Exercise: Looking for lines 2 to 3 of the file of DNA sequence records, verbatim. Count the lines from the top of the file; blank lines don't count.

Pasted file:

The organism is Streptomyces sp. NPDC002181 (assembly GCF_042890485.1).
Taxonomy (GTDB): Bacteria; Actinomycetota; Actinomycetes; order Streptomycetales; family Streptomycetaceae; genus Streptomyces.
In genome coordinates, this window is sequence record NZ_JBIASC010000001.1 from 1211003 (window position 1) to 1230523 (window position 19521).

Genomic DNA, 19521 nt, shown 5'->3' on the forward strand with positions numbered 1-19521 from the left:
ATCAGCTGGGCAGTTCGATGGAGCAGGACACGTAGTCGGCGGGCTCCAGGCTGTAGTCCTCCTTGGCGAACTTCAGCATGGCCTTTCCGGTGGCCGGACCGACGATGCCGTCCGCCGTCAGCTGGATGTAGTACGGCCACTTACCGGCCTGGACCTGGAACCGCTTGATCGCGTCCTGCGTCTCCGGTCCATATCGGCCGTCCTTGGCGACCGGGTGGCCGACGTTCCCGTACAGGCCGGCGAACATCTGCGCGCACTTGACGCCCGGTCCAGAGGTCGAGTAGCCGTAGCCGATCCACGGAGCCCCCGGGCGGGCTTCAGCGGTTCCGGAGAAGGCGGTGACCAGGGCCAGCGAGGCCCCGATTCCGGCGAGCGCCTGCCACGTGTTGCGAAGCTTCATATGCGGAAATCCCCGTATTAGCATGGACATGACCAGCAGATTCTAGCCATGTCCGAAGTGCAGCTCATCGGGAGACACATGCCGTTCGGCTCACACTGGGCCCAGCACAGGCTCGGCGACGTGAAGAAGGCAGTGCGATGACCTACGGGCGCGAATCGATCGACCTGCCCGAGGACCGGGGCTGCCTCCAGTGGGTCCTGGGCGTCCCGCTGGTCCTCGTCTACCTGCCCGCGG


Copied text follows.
Taxonomy (GTDB): Bacteria; Actinomycetota; Actinomycetes; order Streptomycetales; family Streptomycetaceae; genus Streptomyces.
In genome coordinates, this window is sequence record NZ_JBIASC010000001.1 from 1211003 (window position 1) to 1230523 (window position 19521).